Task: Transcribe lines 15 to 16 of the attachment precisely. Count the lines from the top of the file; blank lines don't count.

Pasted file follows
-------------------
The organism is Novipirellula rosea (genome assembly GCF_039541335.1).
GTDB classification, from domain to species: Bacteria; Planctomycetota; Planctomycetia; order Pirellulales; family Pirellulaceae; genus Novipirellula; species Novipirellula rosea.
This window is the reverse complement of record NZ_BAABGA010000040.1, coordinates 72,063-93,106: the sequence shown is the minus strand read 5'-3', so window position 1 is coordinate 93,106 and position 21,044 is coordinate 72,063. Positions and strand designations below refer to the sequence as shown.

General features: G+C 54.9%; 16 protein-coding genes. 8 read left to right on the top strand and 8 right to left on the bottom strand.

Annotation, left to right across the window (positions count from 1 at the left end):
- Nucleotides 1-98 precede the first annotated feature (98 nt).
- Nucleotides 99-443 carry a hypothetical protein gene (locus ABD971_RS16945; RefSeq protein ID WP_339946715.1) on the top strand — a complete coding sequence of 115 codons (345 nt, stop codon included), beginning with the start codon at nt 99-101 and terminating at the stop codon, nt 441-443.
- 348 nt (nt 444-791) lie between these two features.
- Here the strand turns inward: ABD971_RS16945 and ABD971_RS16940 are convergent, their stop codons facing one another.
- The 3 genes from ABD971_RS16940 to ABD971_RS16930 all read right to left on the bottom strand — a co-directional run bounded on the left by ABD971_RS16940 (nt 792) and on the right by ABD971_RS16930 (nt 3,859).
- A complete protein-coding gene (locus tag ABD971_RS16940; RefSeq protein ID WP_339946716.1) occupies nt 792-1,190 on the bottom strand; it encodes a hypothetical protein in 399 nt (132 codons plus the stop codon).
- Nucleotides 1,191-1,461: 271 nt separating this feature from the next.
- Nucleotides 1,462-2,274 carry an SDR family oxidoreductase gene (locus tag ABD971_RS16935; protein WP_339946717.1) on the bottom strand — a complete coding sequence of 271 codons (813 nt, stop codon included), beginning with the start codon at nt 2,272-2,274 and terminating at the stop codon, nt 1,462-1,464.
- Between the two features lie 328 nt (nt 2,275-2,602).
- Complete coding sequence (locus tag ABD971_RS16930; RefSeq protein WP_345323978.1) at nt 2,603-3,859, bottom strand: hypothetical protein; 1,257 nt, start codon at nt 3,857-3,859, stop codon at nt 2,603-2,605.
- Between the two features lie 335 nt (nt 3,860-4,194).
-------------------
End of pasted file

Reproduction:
- Complete coding sequence (locus tag ABD971_RS16930; RefSeq protein WP_345323978.1) at nt 2,603-3,859, bottom strand: hypothetical protein; 1,257 nt, start codon at nt 3,857-3,859, stop codon at nt 2,603-2,605.
- Between the two features lie 335 nt (nt 3,860-4,194).